Healthy at Home (if you’re lucky)

In fact, Fernando did everything in his power to keep his family housed. Everything he was “supposed to” do:

  1. Fernando applied for unemployment insurance. He was an independent contractor and lost multiple jobs in people’s homes due to COVID. When he saw that his income was going to be depleted he applied for unemployment insurance. He received one check, but then they stopped coming, and he doesn’t know why. He’s been on the phone for hours with the state, but to no avail due to thousands of people also trying to find answers.
  2. Fernando applied for rental assistance, but the landlord refused to accept those funds. Unfortunately, it is not legally required for a landlord to accept rental assistance and many people are facing eviction due to landlords refusing payment.
  3. Fernando tried to go to eviction court. Court is now happening through Zoom due to the pandemic. When he tried to sign in during his court date, it said that the code was incorrect. Earlier this year, this happened for a period of time due to technical error (not user error) according to Legal Aid. This process also assumes a capacity that includes digital literacy, English comprehension, and internet access.
  4. Fernando signed the CDC Declaration. The current moratorium on evictions is not a catch-all process. He sent it to his landlord, but because he did not send it as certified mail and was not able to attend court, he could not prove this was the case. Landlords can very easily say they never received the document if the client is not represented by an attorney.

So what does Fernando do now? Brace yourselves: there are only dead-ends and the situation is truly dire. Here’s why:

  1. The shelters are currently full. There are 35 shelter spaces for families for the city of Louisville. Often there is a wait list of 80 or more families waiting to get into shelter. The Coalition for the Homeless and all their partners are completely inundated during the colder months and it takes 30–45 minutes waiting on the phone just to be told there are no beds.
  2. Hotel vouchers are available for only one or two nights (if the funding for this is even available which fluctuates all the time).
  3. To receive any emergency housing assistance, they have to be homeless in the way that HUD defines homelessness. They need to be sleeping outside or in their vehicle. This family, according to HUD, is not technically homeless because they are “doubling up” so, therefore, they are not eligible for the emergency voucher programs.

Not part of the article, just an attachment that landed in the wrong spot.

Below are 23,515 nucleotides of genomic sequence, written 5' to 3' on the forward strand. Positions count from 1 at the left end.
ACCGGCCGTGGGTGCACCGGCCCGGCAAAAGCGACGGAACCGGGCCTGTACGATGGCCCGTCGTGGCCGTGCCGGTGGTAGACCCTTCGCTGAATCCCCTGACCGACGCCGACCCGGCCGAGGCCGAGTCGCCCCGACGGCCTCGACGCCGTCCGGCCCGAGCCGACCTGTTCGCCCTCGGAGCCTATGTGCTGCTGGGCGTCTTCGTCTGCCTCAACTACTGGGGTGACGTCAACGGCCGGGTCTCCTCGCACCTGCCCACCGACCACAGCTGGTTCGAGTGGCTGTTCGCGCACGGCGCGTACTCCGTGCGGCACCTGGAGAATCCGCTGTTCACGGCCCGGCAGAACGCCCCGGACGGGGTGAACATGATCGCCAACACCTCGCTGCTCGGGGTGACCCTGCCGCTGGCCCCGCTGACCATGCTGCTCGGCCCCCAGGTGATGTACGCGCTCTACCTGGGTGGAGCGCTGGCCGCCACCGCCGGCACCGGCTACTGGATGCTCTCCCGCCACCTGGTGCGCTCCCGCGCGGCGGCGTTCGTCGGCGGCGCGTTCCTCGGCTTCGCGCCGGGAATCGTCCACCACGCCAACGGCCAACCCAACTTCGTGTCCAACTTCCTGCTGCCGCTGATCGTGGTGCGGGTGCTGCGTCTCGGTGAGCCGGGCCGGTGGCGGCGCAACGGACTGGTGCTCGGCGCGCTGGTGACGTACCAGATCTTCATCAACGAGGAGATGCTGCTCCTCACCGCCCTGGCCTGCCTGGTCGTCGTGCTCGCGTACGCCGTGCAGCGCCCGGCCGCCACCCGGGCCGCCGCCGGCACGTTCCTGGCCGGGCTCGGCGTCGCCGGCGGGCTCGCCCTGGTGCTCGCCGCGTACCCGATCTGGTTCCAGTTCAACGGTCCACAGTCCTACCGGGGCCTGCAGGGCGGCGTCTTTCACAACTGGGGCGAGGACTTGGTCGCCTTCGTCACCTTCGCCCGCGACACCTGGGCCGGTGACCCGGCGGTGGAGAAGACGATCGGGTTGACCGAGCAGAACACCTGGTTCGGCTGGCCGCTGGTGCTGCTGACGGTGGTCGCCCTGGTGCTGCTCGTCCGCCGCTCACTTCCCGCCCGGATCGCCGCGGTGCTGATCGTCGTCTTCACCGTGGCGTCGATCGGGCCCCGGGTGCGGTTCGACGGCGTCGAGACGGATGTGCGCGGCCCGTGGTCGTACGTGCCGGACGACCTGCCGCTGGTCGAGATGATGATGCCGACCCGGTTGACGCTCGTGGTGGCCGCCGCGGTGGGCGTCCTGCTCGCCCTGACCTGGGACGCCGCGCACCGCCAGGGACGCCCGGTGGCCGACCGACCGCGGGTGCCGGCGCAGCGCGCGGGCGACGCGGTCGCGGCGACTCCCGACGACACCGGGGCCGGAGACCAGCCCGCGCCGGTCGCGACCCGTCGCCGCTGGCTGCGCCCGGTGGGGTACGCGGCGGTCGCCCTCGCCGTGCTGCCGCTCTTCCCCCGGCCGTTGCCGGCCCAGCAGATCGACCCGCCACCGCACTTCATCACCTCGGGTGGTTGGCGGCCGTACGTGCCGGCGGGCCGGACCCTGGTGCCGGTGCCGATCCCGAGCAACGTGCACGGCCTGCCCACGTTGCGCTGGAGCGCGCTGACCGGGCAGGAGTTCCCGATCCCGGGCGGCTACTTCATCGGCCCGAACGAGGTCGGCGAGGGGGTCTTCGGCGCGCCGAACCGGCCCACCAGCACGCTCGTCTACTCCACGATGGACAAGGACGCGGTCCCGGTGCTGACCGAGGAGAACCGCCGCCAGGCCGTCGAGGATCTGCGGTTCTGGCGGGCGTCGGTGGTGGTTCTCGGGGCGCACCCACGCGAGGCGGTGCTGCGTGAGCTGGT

4. Let’s say they do end up sleeping in the back of their broken down truck. The voucher programs have a waiting list from 3–36 months.
  5. Property Managers and Landlords have strict policies that they will not rent to anyone with a recent eviction. Alltrade is the only company that has a “Second Chance” eviction program, but it takes more than 6-months to complete. Because having an eviction on your record can cripple a person’s chances at finding another place to live, landlords use just the threat of eviction to extract awesome concessions from their customers: money to which landlords are not entitled or the renter can’t afford, forcing someone to move out when they have the right to stay
  6. There isn’t enough affordable housing. We simply do not have enough units that are affordable to the working poor. We could add vouchers and rental assistance, but there are no units that are less than 50% of their regular income. (Currently 27% of Louisvillians are paying more than 33% of their income on rent and utilities.) So even if Fernando somehow gets back on his feet and goes back to work without a home or transportation (please read this as facetious), he doesn’t make three times the rent in order to be eligible anyway.
  7. There’s no money for a security deposit plus first month’s rent. To move into a new home is a challenging expense for most people, and the reason why people are evicted in the first place is often due to financial hardship. Let’s say we make a fund for those dollars. I offered multiple landlords up to six months of rent and no one would accept either because it came from a third party or because of the no-eviction policy (literally no matter what).